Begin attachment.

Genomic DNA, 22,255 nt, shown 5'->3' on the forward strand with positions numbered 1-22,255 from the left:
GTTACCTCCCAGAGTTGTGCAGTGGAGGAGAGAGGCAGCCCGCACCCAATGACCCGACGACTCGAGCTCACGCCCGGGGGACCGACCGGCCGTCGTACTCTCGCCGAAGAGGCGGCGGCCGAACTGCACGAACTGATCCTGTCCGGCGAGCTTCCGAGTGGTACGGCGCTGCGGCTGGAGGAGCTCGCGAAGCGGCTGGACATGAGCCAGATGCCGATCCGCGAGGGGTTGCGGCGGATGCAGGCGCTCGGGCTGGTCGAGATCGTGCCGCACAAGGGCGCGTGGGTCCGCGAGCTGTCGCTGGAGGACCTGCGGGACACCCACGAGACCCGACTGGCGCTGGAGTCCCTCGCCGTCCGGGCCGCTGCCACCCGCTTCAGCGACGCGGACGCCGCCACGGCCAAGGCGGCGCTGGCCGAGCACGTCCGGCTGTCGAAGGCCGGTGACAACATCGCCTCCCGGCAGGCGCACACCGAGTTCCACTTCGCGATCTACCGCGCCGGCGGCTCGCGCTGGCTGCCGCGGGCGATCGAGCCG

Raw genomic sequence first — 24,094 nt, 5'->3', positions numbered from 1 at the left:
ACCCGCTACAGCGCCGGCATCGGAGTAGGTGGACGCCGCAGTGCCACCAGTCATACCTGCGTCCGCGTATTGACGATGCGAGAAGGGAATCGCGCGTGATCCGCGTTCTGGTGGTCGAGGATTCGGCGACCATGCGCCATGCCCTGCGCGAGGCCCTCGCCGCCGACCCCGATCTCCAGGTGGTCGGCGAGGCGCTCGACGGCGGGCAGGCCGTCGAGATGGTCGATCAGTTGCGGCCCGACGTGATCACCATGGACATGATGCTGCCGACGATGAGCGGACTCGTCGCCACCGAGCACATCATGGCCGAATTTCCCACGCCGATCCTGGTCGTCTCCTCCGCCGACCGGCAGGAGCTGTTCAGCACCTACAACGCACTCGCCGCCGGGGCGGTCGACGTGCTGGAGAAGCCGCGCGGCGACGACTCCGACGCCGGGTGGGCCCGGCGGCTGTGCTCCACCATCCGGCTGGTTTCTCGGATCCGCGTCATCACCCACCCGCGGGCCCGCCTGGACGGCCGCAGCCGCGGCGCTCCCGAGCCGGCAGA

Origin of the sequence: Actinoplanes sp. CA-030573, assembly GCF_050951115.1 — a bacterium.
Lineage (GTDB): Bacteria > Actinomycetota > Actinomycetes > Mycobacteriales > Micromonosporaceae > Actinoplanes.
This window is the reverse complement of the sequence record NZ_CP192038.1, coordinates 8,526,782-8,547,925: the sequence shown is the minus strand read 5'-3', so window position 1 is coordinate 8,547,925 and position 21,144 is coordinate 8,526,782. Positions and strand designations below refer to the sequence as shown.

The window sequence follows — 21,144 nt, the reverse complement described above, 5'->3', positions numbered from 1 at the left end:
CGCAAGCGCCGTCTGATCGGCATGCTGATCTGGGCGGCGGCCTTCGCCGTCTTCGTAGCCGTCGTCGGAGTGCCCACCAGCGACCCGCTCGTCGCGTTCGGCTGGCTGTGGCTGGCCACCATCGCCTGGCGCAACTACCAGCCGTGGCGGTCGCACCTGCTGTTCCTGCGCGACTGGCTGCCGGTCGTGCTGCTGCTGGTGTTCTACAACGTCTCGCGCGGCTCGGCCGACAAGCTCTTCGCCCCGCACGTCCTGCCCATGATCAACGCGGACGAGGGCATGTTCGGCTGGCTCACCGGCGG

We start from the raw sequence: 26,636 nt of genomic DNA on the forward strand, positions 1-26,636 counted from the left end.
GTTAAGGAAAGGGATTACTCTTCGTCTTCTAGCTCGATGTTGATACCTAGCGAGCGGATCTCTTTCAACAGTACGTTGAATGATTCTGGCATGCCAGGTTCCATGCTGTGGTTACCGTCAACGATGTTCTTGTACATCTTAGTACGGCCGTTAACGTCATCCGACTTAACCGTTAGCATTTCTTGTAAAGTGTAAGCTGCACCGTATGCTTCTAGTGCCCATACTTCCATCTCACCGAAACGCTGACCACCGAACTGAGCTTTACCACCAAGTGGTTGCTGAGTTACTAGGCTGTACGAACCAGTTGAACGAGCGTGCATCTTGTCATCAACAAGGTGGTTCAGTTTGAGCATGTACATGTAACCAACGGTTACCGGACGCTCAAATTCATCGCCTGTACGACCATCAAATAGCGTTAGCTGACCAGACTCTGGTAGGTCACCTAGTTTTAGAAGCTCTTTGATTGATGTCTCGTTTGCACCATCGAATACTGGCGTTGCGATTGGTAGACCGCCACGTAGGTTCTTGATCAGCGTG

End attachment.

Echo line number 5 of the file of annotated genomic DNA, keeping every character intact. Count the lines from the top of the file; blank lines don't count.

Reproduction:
Origin of the sequence: Actinoplanes sp. CA-030573, assembly GCF_050951115.1 — a bacterium.